The Chairman of the National Communication Council loaded the efforts made by media practitioners during a press briefing held in Yaounde.
Barely two days to the end of presidential campaigns that will culminate on Sunday October 7th in polling stations and centers, media men and women are following the trend as it happens in all the different political formations. Midway into the campaigns, the President of the National Communication Council, Peter Esoka on Monday 1st 2018 held a press briefing to make known the result of the evaluation of media professionals in covering the different campaigns as per time and airspace allocated by private and public media to the varied presidential aspirants.
Based on statistics presented by the technical service of the National Communication Council, the President of the institution declared that so far the coverage of campaigns has been satisfactory despite some loop holes. Talking to some militants of the opposition parties, they were elated to voice the objectivity in space allocated for campaigns on government state owned media; Cameroon Tribune and the Cameroon Radio Television. They appreciated the CRTV for following up flag bearers of the nine political parties running for the top position of the country. Via the slot titled “the campaign news” and many other sub programs, these journalists bring to Cameroonians through images and sounds the effervescences and euphoria that characterizes different political meetings. Crtv made it possible by detaching fix communication team to each political party and even abroad. These teams trail the candidates throughout the national territory to report their activities to Cameroonians. The Cameroon Tribune also takes time in its “Campaign Gazette” to paint campaign pictures of the activities of the nine candidates in the minds of its readers. The private media on its part, is leaving no stone unturned to display a high sense of professionalism and responsible reporting as they trail the campaign caravans of the nine political parties.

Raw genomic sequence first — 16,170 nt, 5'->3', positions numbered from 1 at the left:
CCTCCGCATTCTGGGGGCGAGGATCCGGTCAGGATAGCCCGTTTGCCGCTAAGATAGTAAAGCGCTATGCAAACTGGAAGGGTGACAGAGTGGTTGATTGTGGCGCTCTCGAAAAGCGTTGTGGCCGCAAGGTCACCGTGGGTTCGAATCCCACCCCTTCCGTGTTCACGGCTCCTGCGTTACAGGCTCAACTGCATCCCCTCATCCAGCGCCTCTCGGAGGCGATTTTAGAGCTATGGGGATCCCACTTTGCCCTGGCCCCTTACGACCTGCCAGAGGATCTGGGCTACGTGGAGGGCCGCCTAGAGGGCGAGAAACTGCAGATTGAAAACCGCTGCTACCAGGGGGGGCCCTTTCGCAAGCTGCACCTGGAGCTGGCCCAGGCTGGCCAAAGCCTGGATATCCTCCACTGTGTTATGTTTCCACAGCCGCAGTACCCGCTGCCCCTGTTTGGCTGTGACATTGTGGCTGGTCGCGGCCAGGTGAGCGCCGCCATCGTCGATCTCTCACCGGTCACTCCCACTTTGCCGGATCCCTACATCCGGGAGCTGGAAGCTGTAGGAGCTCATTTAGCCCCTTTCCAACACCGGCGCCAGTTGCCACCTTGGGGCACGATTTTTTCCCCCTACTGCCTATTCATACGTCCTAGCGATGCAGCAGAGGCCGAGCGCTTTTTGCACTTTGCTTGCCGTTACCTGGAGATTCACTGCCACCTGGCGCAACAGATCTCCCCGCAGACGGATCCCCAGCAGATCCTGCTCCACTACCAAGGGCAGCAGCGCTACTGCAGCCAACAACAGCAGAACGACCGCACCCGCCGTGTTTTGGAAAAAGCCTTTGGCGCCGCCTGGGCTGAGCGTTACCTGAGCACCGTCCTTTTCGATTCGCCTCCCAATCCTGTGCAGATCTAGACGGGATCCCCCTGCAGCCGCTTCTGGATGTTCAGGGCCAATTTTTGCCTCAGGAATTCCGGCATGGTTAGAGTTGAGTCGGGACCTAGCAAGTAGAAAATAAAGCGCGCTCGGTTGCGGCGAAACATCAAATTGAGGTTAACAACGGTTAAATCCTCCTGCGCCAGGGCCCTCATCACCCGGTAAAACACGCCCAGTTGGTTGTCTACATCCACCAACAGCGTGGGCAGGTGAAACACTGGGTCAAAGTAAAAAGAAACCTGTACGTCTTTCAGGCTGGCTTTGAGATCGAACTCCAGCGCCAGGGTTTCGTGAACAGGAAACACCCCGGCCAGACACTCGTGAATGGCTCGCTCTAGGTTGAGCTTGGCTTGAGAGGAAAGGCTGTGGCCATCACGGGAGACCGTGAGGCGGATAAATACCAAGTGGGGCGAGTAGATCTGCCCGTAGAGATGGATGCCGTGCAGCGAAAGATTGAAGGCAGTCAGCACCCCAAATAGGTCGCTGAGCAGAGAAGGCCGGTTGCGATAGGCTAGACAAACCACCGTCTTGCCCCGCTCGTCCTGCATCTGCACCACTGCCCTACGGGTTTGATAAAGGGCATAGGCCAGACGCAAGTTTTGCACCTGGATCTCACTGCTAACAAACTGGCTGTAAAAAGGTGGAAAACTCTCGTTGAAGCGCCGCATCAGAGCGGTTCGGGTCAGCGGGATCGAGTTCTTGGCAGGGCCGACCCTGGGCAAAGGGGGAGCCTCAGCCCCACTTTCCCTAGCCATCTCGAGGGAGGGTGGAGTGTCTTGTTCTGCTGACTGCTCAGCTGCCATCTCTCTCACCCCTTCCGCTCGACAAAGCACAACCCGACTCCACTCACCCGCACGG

For those still dragging feet behind, Peter Esoka reminded them to toe the line by respecting the principles of objectivity, equality, pluralism, transparency and the legislation in place, for as he puts it “the success of the democratic process in our country calls for the responsibility of each and every one of us”. The NCC is the watchdog of media organs charged in regulating the sector and sanction defaulters (journalists and media organs) when the need arises.